New analysis by the Institute of Fiscal Studies suggests that people are now able to maintain their standard of living on retirement. But what does this mean for those retired people who wish to separate from their partner?
According to the IFS “92% of couples born in the 1940s have accumulated more wealth than .…they need to maintain their standards of living into and through retirement. The surpluses are substantial on average – the median surplus being over £220,000, which would be enough to produce around £7,000 a year of income if used to buy an index-linked annuity. Even excluding housing wealth, 75% of couples have more wealth than the model suggests they need to maintain their standards of living. The median surplus is over £120,000.”
While first time buyers now struggle to raise the substantial deposits required to buy their own home, many older people have benefited from buying property when prices were much lower and mortgages were much more manageable. Many people in or approaching retirement now have substantial equity in their properties as a result of the increase in house prices and have in many cases benefitted from generous final salary pension schemes.
The number of people separating after retirement is on the up. Relate reported in March 2014 that, while divorce rates for the general population are falling, the number of men aged 60+ who are divorcing has increased by 73%and similar trends are reported in women in the same age group.
So what does all this mean for couples who separate just before or during their retirement? The IFS data suggests that these people are also likely to have more complex financial issues to be resolved on divorce, sometimes after a lifetime of financial co-dependence.
If you are retired, or close to retirement, and considering separating from your partner, in addition to the usual issues to be resolved on divorce such as where you will each live and how you will pay for your overheads, there are a number of issues you will need to think about, such as:
- Pensions– for many couples, the pensions accumulated during working life are the most valuable assets of the marriage aside from (or even including) the family home. The sharing of pensions is a complex area requiring expert input on valuation to ensure that any sharing maximizes the available capital and income. This is true whether pensions are already in payment or not.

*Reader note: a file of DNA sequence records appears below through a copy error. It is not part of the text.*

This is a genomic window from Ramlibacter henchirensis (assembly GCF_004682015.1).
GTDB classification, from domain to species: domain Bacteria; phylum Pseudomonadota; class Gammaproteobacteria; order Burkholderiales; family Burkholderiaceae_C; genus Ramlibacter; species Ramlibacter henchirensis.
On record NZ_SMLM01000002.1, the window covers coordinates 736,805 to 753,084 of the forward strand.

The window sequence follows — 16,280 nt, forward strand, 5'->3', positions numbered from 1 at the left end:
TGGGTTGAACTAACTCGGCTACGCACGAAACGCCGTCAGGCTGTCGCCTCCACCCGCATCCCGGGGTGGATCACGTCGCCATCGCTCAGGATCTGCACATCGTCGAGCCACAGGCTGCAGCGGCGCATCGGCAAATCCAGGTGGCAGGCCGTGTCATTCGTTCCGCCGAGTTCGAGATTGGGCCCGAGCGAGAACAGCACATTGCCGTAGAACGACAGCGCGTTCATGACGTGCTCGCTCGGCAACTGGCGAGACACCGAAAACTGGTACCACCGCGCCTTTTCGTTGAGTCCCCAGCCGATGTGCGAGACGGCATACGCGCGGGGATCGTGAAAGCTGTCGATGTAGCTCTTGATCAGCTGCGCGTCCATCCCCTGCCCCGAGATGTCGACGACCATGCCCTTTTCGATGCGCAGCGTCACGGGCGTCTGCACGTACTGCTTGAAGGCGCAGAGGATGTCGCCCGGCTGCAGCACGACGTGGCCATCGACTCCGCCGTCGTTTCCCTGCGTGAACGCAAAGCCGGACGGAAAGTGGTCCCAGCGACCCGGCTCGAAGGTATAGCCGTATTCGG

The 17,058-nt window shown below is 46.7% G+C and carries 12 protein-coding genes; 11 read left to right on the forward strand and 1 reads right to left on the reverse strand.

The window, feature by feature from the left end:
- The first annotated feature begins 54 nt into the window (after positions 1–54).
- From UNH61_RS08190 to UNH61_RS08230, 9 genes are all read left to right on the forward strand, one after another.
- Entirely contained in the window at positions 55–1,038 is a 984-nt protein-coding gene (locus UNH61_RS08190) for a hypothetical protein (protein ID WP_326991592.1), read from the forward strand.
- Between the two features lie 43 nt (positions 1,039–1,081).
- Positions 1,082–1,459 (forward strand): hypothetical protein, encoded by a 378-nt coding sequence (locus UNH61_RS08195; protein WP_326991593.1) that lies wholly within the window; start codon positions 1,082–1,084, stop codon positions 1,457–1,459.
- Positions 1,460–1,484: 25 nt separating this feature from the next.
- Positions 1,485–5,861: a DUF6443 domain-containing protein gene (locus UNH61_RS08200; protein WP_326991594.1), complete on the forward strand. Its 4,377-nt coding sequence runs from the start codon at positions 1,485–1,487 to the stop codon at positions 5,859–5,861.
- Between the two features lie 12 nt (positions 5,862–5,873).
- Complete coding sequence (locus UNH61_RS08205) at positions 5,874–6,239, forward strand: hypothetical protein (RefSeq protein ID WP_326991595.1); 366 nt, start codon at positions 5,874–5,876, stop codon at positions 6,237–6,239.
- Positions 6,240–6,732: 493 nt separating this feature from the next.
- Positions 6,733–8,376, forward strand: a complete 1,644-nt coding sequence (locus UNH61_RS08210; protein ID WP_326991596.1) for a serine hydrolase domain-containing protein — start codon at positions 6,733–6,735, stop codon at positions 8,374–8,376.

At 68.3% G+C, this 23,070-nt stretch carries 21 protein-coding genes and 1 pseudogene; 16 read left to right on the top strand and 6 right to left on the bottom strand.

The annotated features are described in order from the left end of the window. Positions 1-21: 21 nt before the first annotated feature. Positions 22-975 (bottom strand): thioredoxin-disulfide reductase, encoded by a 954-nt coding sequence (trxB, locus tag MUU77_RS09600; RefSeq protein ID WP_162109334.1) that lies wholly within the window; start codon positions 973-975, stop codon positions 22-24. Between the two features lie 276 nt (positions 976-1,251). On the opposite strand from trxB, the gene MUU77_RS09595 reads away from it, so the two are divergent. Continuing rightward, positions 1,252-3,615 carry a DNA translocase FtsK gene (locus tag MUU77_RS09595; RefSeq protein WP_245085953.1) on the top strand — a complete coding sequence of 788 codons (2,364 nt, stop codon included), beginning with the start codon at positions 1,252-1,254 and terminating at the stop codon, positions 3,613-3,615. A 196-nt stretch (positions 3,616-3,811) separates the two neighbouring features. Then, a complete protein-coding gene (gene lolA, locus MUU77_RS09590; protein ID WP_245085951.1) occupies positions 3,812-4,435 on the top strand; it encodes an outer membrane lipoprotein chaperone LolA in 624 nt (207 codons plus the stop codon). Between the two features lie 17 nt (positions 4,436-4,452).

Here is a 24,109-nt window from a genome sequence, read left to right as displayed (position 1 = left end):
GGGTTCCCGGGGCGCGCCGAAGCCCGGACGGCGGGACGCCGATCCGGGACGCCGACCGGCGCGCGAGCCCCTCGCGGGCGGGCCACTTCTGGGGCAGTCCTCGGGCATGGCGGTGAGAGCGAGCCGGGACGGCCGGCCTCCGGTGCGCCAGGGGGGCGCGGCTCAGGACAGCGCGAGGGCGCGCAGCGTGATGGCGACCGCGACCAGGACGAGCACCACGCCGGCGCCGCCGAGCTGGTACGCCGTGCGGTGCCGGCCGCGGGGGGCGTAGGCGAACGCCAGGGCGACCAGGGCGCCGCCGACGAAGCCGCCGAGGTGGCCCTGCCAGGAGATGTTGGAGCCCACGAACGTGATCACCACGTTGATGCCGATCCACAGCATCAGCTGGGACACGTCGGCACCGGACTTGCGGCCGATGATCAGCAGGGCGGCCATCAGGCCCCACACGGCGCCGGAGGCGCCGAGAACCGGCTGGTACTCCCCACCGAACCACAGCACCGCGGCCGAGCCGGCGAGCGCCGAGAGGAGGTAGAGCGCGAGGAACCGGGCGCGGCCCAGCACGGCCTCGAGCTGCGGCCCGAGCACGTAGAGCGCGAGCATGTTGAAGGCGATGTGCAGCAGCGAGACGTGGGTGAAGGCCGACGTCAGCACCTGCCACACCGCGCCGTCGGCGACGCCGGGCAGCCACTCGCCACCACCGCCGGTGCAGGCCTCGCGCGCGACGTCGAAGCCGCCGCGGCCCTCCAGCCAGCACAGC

- Jane Wilkinson specialist in financial cases says “Where couples can get things wrong is with pensions. Often pension assets are held unequally as a result of time out of the job market with children and a pension fund (whether in payment or not) is a matrimonial asset for sharing. If this is glossed over and figures worked out on the back of an envelope one of a couple can have a much tougher old age than was necessary and the lawyers involved could be negligent. It is essential to get pension sharing options properly worked through with expert pensions advice”.
- Retirement income from investments – as well as pensions, there may be other investments such as buy to let properties, share portfolios or savings to be considered.
- Tax– it is sensible to obtain advice about how inheritance tax and other taxes apply in each individual case, in order that appropriate tax planning can be taken into account when deciding on how and when assets should be shared on divorce.
Let us help you
Here at David Gray Solicitors our Family team will help you through the difficult decisions and process involved in separation and divorce. We have Resolution accredited specialists in complex financial provision and pensions on divorce who work closely with our Property team to advise about the transfer of property, tax and estate planning to ensure that your assets are protected. We will advise you about the options to resolve any disputes around financial matters on divorce, such as through solicitors, collaborative law or mediation.
To speak to the right person for your situation contact Louise Law by email or phone (0191 243 8163) or Chat Live on our website